Although 37% is a useful number, it does not tell us how many students need uniforms. We know that for every 100 students, 37 will need a uniform. But that is still not enough information to make a purchase. If there are 968 students at the school, use the proportion \begin{align*}\frac{a}{b} = \frac{p}{100}\end{align*} again to find the missing value. If we are given the percent, \begin{align*}p\end{align*}, then the missing value is not the percent but the part of the student body that need uniforms.

\begin{align*}\frac{a}{968} = \frac{37}{100}\end{align*}

Use cross products now to solve for \begin{align*}a\end{align*}.

\begin{align*}\frac{a}{968} &= \frac{37}{100}\\ 100a &= 968 \cdot 37\\ 100a &= 35816\\ a &= 358\end{align*}

358 uniforms need to be purchased.

Before continuing, be sure that you have the proportion \begin{align*}\frac{a}{b}=\frac{p}{100}\end{align*} written down in your notebooks.

Since we can use a proportion to solve for any missing variable, we can also find the whole if we know a percent and its corresponding part.

Take a look at this situation.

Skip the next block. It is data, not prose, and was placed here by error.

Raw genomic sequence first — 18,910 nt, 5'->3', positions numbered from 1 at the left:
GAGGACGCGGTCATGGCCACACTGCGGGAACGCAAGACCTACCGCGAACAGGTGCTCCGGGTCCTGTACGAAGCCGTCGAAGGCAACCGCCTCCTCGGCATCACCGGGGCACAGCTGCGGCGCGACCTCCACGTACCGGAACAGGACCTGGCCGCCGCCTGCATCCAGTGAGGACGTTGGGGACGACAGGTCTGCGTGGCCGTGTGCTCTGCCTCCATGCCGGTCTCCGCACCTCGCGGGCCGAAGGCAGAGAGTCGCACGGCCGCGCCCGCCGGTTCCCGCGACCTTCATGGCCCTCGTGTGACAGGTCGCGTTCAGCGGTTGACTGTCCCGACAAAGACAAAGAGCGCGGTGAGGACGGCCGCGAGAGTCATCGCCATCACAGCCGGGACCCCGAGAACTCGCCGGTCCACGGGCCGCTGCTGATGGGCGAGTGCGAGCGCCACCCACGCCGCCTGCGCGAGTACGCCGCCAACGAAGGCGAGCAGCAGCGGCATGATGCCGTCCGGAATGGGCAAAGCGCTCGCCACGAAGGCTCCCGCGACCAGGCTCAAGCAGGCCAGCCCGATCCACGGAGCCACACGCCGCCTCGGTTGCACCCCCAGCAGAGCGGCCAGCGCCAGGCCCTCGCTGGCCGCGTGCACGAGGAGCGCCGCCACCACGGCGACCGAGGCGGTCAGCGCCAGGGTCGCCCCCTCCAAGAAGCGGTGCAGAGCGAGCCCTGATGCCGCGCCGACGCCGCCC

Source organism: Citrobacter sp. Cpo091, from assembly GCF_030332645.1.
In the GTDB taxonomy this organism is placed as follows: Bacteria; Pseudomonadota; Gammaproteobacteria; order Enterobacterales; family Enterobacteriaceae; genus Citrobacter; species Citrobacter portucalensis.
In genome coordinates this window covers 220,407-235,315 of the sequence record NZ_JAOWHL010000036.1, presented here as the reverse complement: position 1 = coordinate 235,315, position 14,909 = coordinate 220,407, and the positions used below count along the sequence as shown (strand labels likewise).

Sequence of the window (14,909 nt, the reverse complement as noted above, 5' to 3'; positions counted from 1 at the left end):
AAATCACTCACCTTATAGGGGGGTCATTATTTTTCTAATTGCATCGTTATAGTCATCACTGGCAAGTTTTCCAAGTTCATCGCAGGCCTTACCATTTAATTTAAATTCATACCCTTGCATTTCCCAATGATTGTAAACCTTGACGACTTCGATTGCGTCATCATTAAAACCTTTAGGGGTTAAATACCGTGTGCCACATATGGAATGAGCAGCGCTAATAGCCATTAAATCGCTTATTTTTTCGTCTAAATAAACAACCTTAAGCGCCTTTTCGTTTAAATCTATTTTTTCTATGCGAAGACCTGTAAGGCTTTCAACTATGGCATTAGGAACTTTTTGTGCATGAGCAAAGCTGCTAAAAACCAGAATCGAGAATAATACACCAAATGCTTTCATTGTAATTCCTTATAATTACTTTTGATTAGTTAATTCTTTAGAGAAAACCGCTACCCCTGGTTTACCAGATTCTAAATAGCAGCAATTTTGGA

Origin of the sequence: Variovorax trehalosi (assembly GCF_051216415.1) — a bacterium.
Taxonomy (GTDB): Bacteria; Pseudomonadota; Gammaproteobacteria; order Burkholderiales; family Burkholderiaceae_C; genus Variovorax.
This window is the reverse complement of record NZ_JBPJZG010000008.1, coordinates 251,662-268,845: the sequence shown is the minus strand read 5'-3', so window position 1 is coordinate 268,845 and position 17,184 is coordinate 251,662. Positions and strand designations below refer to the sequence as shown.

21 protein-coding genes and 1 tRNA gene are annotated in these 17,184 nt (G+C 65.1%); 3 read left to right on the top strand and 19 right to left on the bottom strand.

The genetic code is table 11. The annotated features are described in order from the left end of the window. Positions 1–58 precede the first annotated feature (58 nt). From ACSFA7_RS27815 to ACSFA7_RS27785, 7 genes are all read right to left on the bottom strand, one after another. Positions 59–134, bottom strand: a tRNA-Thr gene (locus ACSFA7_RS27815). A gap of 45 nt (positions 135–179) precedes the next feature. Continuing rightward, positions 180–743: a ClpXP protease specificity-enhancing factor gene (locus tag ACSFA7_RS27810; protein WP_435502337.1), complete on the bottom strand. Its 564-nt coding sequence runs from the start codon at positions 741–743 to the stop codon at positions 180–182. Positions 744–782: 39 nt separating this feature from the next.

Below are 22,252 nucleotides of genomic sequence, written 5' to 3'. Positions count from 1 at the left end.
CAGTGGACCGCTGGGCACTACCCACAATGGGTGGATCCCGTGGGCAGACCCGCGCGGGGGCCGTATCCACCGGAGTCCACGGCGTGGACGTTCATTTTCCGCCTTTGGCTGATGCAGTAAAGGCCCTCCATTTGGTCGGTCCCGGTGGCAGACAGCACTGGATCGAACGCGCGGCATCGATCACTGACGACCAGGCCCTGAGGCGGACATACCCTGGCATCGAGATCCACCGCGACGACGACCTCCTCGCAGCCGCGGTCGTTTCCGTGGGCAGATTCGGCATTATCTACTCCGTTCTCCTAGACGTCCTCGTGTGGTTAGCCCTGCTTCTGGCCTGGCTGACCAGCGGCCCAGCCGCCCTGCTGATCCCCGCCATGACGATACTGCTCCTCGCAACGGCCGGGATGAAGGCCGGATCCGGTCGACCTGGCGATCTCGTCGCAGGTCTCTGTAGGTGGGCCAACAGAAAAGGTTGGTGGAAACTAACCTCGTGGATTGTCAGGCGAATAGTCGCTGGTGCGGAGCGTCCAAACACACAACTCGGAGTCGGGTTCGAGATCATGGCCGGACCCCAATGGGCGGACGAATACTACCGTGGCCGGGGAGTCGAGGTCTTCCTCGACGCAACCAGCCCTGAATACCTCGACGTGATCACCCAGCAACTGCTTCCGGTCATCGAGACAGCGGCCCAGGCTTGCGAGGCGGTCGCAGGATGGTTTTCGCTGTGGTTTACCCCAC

At Big Town High School, 58% participate in athletic programs. If 1670 students are involved in an athletics program, then how many students are there in the school?

This time we know the part \begin{align*}a\end{align*} and we know the percent \begin{align*}p\end{align*}. We do not know the whole, \begin{align*}b\end{align*}. We need to adjust the proportion.

\begin{align*}\frac{1670}{b} = \frac{58}{100}\end{align*}

Use cross products to solve for \begin{align*}b\end{align*}.

\begin{align*}58b &= 1670 \cdot 100\\ 58b &= 167000\\ b &= 2879\end{align*}

There are about 2879 students.

Sometimes, you won’t have a word problem to solve you will just simply have a proportion that needs to be solved for a missing value.

\begin{align*}\frac{90}{b} = \frac{30}{100}\end{align*}

We use cross products to solve for \begin{align*}b\end{align*}.

\begin{align*}30b &= 90(100)\\ 30b &= 9000\\ b &= 300\end{align*}

Solve each proportion for the missing part.

Example A


Solution:  \begin{align*}b = 45\end{align*}

Example B


Solution:  \begin{align*}a = 4\end{align*}

Example C


Solution:  \begin{align*}a = .54\end{align*}

Now let's go back to the dilemma from the beginning of the Concept.

Let’s write a proportion using the given information.

40% of students attend. We can change this to a ratio out of 100.


There are 380 students in the middle school. That is our whole. We need to figure out what part of whole is 40%. Here is the second ratio.